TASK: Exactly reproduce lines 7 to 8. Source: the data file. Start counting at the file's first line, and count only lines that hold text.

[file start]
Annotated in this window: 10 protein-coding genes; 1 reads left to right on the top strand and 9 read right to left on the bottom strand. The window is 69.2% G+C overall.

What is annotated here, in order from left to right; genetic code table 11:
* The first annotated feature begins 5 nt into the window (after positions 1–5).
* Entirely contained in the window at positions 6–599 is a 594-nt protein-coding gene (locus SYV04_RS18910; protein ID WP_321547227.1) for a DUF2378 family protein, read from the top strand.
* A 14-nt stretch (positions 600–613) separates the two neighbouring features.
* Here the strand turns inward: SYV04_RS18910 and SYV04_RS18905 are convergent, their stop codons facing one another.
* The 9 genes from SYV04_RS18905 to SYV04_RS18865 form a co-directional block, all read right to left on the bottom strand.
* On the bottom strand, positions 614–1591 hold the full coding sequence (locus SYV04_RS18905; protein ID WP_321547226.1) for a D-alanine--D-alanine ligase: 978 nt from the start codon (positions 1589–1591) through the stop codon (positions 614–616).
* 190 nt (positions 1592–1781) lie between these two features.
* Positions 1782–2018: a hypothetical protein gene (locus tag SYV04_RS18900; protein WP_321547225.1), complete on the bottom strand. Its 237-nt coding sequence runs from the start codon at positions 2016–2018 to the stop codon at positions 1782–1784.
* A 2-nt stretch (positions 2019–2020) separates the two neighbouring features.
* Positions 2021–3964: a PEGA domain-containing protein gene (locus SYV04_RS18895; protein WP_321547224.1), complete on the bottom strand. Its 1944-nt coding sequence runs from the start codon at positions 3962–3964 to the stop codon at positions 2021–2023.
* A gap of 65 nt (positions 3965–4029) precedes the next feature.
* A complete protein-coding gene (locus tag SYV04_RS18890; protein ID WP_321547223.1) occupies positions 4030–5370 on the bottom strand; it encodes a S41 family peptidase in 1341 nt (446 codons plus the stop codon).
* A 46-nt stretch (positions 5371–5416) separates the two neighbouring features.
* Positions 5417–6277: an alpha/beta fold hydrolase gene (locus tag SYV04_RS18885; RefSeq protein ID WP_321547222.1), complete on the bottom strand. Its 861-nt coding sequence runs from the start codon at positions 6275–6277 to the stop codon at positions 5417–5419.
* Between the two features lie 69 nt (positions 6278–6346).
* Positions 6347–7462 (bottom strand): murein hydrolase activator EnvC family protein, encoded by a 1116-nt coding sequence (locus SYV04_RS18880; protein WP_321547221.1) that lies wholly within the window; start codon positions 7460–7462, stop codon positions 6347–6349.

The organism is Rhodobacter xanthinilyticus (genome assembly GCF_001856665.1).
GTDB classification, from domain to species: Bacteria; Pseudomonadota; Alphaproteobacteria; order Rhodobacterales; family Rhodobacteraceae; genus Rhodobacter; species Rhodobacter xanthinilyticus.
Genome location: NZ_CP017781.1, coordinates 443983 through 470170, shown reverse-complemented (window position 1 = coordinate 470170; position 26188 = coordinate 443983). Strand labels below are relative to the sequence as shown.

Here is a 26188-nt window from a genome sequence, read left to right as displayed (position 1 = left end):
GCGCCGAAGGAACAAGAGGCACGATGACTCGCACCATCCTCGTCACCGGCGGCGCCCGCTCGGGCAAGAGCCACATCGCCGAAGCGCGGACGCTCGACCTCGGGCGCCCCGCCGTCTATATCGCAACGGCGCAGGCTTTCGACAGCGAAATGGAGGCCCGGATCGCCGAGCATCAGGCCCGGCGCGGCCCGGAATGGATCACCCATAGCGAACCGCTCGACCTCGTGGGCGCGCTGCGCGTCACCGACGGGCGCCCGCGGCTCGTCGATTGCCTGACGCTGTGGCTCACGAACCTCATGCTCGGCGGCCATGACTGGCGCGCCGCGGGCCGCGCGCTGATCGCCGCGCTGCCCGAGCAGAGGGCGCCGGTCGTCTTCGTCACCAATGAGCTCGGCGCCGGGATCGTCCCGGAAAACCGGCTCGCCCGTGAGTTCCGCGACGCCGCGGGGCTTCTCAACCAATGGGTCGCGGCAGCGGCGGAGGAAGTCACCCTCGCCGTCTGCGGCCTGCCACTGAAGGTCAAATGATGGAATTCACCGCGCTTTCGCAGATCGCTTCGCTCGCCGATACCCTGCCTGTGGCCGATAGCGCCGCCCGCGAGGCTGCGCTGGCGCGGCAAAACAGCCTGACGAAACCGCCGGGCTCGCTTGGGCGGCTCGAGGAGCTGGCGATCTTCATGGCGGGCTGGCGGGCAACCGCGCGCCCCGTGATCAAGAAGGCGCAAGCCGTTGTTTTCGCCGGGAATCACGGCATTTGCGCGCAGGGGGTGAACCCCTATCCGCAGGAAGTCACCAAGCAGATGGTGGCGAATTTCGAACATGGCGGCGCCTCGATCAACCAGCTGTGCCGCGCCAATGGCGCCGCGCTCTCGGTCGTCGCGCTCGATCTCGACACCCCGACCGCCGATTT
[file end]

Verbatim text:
* The 9 genes from SYV04_RS18905 to SYV04_RS18865 form a co-directional block, all read right to left on the bottom strand.
* On the bottom strand, positions 614–1591 hold the full coding sequence (locus SYV04_RS18905; protein ID WP_321547226.1) for a D-alanine--D-alanine ligase: 978 nt from the start codon (positions 1589–1591) through the stop codon (positions 614–616).